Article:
22 April 2021: Read the NZCA's advice to the Acting Minister, Hon Dr Ayesha Verrall, on the state of environmental research, data systems, and environmental reporting in Aotearoa.

To: Hon Dr Ayesha Verrall, Acting Minsiter of Conservation
Date: 22 April 2021

The Authority wish to express our concern about the state of environmental research, data systems and environmental reporting in New Zealand, issues that have been raised in recent reports from the Parliamentary Commissioner for the Environment (November 2019: 'Focusing Aotearoa New Zealand’s environmental reporting system', and December 2020: 'A review of the funding and prioritisation of environmental research in New Zealand'), as well as Te Pae Kahurangi examining the CRIs, and the recent report from the Office of the Prime Minister’s Chief Science Advisor, Kaitohutohu Mātanga Pūtaiao Matua ki te Pirimia, 'The Future of Commercial Fishing in Aotearoa New Zealand'.

These reports include findings that are very concerning to the Authority. In a time of unprecedented pressure on the natural environment, with global climate change, local human-induced environmental pressures, including tourism and visitor impacts, impacts of land-based activities such as sedimentation, as well as predators and non-native species, pollution, and unsustainable production practices on land and sea, New Zealand needs the best possible evidence to inform decision-making at all levels.  This research also needs to address the cumulative effects of activities on our natural environment. There are serious deficiencies in the way in which environmental data are gathered, stored, analysed, made accessible, as well as how environmental research is funded, and very poor connection between key government strategies, roadmaps and policy documents and publicly funded environmental research.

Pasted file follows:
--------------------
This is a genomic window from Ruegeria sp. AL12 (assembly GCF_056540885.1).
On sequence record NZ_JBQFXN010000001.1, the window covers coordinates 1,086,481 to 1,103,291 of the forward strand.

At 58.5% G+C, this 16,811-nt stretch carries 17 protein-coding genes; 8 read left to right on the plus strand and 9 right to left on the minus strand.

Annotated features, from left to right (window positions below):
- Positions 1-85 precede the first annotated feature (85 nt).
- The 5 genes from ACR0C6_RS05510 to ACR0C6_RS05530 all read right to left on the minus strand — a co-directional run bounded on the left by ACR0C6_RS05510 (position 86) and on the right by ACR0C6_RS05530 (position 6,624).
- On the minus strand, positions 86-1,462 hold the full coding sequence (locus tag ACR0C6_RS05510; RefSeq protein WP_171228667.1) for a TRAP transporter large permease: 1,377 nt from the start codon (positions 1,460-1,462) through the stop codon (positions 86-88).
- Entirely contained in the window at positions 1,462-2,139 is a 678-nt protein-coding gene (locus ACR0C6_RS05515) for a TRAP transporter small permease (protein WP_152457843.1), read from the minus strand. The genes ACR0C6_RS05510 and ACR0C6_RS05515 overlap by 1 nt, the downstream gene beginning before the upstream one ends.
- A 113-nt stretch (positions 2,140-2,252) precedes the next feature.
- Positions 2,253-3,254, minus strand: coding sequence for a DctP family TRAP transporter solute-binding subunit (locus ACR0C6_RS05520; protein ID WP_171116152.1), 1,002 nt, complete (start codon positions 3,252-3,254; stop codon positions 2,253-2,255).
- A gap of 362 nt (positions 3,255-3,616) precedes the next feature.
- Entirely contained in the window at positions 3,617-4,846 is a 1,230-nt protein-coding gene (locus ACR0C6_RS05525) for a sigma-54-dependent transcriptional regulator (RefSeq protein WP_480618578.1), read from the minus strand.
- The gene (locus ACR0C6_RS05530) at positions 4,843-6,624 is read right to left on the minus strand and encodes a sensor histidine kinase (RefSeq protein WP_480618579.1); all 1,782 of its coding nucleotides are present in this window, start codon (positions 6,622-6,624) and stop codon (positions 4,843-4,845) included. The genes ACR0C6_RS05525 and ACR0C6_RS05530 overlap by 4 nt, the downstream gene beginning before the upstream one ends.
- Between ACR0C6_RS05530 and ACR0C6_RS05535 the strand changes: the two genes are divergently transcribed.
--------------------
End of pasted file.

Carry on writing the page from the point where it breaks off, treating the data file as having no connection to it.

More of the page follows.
The demand for a sound basis for environmental management arises from community level, iwi, whanau and hapu, and is essential for good practice at all levels of government, as well as for industries and the productive sectors that rely on healthy ecosystems and the multiple services they provide.

The issues raised in these reports are critical for DOC. Evidence informed environmental policies and decision-making requires access to all relevant streams of data, as well as the capacity to identify where there are data and information gaps, and where monitoring is required to identify if policies and management tools are achieving the desired outcomes. Ultimately these should then feed into better policy making for long term protection.

In 2019 the PCE stated that he was not confident that there is a “coherent basis for our national investment in environmental science” and further, “… [he was] particularly concerned that there is no mechanism that links the ongoing demand environmental reporting makes for an understanding of complex ecological processes that evolve over decades, and a science funding system that is constantly searching for innovation, impact and linkages to the ever-changing demands of business and society.”